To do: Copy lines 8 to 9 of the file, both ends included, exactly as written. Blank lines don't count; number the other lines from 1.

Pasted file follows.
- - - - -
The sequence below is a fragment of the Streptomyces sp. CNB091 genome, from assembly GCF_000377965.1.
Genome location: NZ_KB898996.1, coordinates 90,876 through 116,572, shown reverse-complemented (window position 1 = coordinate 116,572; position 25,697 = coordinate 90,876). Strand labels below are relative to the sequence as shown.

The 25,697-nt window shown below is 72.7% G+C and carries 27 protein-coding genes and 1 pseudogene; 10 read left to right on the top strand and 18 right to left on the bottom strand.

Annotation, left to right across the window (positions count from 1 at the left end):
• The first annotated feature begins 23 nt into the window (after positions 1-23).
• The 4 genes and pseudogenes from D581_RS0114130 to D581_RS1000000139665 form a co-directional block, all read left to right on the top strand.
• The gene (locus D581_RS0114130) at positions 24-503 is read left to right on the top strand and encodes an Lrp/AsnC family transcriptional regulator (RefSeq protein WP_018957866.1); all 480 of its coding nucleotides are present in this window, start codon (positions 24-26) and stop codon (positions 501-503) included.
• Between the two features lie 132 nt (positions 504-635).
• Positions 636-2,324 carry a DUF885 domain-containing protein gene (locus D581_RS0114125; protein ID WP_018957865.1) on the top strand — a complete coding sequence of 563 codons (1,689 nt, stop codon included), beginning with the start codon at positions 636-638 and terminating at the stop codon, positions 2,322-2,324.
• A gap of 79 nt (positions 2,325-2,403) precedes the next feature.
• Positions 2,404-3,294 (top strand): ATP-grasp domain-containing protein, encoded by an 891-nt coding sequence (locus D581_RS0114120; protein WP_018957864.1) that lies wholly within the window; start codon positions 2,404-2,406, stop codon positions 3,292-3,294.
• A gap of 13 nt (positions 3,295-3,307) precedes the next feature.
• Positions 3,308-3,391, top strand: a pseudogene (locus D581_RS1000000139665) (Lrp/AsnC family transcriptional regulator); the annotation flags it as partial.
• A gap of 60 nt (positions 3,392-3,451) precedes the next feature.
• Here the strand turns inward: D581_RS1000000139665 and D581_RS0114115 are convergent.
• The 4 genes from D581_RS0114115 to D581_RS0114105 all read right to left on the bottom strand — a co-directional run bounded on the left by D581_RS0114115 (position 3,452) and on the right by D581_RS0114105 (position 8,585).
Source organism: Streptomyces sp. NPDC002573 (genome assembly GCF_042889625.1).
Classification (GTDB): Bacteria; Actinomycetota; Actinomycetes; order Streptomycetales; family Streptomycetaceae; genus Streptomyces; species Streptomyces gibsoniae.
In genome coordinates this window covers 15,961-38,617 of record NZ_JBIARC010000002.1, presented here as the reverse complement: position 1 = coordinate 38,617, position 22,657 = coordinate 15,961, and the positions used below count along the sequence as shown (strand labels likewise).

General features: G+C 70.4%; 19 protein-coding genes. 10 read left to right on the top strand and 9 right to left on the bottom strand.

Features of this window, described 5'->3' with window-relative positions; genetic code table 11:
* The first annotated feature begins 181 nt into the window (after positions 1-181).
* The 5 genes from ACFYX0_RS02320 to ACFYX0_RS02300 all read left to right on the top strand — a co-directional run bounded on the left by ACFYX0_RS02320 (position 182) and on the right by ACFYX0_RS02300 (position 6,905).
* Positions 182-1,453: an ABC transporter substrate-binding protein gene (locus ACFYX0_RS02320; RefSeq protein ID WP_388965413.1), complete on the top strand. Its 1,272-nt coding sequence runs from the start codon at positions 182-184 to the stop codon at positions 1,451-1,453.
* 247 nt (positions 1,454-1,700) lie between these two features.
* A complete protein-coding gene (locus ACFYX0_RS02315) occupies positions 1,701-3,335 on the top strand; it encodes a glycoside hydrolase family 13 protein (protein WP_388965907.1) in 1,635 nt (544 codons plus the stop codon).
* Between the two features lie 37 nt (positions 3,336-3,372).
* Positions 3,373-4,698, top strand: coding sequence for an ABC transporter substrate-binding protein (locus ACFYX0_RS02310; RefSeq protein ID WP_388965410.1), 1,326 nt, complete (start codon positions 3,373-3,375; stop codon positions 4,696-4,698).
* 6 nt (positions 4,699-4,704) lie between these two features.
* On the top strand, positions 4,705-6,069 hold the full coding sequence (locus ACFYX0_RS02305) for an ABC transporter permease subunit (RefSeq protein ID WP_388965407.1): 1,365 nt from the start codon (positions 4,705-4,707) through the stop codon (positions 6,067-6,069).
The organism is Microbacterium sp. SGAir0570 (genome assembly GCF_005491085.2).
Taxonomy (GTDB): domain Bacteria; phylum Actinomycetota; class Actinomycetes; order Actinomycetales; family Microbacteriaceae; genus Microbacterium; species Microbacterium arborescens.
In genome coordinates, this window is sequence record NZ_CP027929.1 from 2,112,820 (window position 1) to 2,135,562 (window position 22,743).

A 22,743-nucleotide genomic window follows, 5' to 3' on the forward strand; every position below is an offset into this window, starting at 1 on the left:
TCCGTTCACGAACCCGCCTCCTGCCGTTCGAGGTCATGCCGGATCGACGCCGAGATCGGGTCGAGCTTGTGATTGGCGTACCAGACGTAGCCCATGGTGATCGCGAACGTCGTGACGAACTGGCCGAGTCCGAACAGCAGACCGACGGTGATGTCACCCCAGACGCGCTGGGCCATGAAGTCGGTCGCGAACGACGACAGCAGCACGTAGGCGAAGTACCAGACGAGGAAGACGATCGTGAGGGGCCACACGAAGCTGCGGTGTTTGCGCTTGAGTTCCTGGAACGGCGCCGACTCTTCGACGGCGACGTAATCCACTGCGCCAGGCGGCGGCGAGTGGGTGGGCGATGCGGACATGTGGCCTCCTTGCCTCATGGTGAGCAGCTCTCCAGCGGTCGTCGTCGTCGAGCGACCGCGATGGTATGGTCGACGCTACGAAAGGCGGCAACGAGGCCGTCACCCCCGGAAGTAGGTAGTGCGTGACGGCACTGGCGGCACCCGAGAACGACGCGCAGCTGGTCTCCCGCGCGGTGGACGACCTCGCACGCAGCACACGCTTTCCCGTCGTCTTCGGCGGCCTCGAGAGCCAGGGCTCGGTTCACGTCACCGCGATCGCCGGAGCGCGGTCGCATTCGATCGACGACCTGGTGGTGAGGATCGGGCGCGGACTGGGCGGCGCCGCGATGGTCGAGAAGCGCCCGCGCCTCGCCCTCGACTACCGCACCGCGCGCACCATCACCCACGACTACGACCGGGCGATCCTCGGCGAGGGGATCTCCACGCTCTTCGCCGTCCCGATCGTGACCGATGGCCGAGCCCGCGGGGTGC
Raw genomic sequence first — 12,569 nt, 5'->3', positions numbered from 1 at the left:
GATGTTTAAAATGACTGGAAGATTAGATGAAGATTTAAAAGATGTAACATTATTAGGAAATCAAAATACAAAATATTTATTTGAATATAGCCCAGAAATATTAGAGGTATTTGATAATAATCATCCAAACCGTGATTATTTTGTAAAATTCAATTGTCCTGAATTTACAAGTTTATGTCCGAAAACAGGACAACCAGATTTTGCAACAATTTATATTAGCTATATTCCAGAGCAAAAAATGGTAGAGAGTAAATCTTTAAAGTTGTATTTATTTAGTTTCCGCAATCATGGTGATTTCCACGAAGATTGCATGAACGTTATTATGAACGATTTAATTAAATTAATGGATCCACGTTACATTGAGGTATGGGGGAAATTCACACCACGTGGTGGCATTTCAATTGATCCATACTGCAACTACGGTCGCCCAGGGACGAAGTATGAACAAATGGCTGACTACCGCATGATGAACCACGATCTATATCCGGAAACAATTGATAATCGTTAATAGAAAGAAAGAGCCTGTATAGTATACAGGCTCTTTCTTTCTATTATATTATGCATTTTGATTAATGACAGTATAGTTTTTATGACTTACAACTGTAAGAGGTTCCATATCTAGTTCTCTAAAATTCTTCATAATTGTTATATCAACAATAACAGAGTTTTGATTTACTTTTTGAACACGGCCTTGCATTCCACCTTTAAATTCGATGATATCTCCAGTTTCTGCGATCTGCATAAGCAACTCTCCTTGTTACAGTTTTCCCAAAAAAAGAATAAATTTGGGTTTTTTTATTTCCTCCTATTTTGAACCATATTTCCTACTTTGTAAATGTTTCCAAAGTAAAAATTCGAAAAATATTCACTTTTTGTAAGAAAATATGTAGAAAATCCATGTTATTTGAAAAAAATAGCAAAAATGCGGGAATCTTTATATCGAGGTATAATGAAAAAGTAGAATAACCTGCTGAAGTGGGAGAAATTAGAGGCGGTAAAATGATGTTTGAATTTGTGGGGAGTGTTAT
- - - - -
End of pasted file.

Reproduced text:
• Between the two features lie 132 nt (positions 504-635).
• Positions 636-2,324 carry a DUF885 domain-containing protein gene (locus D581_RS0114125; protein ID WP_018957865.1) on the top strand — a complete coding sequence of 563 codons (1,689 nt, stop codon included), beginning with the start codon at positions 636-638 and terminating at the stop codon, positions 2,322-2,324.